By Don Newsom, TSB Contributing Writer
July 1 through July 7
Many historians feel that the events the first week in July have had the most impact on us as Americans. You be the judge.
In 1776, the Continental Congress passed a resolution that “these United Colonies are, and of right, ought to be, Free and Independent States.” Three days later on July 4, the Congress adopted the Declaration of Independence.
In 1826, death claimed the second and third presidents of the United States: John Adams died at age 90 in Braintree, Mass., while Thomas Jefferson died at 83 at Monticello, his home near Charlottesville, Va. Initially they were close friends, but later became bitter political enemies, but always maintained great respect for each other.
In 1848, Joab Biggs organized a Methodist Church in the Bethel community north of Frisco.
In 1854, Plano received stage line service for the first time. Four years later the Sawyer brothers of Collin County purchased the line which ran from Clarksville in northeast Texas through McKinney and Plano to Austin.
In 1863, the Civil War Battle of Gettysburg in Pennsylvania ended after three days in a major victory for the North.
In 1867, the bridge over Wilson Creek, located near present McKinney High School, was closed by the county commissioners. It was deemed unsafe because of heavy north/south traffic during the Civil War following the fall of Vicksburg when it became one of the major supply lines for the Confederacy.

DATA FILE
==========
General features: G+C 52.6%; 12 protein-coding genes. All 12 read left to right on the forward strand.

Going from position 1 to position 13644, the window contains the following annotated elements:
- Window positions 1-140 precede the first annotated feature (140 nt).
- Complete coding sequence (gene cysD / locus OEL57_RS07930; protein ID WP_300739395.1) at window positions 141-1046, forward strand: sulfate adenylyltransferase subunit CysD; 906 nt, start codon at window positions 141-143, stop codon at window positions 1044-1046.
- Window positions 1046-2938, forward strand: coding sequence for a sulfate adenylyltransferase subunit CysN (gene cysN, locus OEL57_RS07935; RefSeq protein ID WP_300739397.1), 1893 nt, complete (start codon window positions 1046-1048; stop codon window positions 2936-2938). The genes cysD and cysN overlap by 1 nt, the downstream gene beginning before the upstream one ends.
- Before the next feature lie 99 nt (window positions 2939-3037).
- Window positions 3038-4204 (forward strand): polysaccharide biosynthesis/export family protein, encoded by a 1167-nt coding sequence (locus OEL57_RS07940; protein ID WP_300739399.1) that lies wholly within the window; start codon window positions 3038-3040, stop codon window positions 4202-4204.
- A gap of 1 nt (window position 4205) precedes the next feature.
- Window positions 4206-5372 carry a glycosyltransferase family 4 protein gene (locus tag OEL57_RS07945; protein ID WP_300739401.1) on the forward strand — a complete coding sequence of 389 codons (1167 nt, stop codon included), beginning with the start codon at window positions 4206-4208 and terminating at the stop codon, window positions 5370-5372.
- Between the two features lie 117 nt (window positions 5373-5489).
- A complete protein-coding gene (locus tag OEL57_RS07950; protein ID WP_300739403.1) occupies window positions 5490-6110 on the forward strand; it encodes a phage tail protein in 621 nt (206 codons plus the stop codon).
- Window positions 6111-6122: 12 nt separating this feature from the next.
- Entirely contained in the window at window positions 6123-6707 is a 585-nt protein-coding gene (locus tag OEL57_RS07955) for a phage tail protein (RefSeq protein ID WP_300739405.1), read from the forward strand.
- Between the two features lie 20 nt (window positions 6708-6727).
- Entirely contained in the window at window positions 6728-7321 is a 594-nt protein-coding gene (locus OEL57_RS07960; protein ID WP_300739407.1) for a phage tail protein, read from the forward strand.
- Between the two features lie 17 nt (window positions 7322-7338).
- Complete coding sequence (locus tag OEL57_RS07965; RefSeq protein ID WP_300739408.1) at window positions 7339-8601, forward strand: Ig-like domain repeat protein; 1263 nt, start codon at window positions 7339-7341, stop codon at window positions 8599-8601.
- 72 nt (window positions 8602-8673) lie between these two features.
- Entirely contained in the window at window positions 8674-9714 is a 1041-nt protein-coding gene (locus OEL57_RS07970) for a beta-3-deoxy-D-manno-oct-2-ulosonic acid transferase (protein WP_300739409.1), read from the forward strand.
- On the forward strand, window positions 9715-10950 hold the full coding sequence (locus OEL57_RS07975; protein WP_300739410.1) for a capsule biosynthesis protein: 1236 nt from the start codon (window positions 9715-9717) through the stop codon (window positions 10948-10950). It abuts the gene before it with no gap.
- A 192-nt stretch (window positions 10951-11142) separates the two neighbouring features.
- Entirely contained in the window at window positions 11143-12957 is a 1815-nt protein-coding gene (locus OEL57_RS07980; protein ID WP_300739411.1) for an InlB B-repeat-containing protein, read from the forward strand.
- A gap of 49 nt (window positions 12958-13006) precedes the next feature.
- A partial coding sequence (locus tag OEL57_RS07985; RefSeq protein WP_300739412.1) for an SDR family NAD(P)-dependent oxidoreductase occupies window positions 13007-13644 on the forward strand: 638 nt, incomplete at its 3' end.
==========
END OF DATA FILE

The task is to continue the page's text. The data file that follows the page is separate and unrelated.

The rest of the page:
In 1878, a Presbyterian Church was organized in Prosper.
In 1904, the Cotton Camp chapter of the Woodmen of the World held its annual picnic, which included a log rolling contest, in Farmersville.
In 1906, a fire destroyed the corn sheller at the Frisco Mill and Elevator Company. The loss was estimated at $10,000.
In 1908, a Christian church was organized in the community of Baccus near Frisco.
In 1911, a statue of Governor Throckmorton, a native of the county was presented to the city of McKinney by the Federation of Women’s Clubs; and work was begun on the post office located on Virginia Street, which now houses the North Texas History Center.
In 1921, the last service was held at the Mantua church, organized early in the development of the county.
In 1940, William Robert Abernathy, Jr., a second generation county founder, died.
In 1944, Sam Rayburn, from Bonham and the longest serving speaker of the U.S. House of Representatives, gave a speech on the square in Celina, during the Fourth of July celebration.
In 1964, President Lyndon Johnson signed into law a civil rights bill.
In 1981, President Reagan nominated Sandra Day O’Connor, who would become the first female justice on the U.S. Supreme Court.
As we celebrate the Fourth of July this week, “Happy Birthday America”. My family will spend it with some British friends.
Don Newsom is a contributing writer for TownSquareBuzz.com, an avid historian and a former Superintendent of Schools for Celina ISD.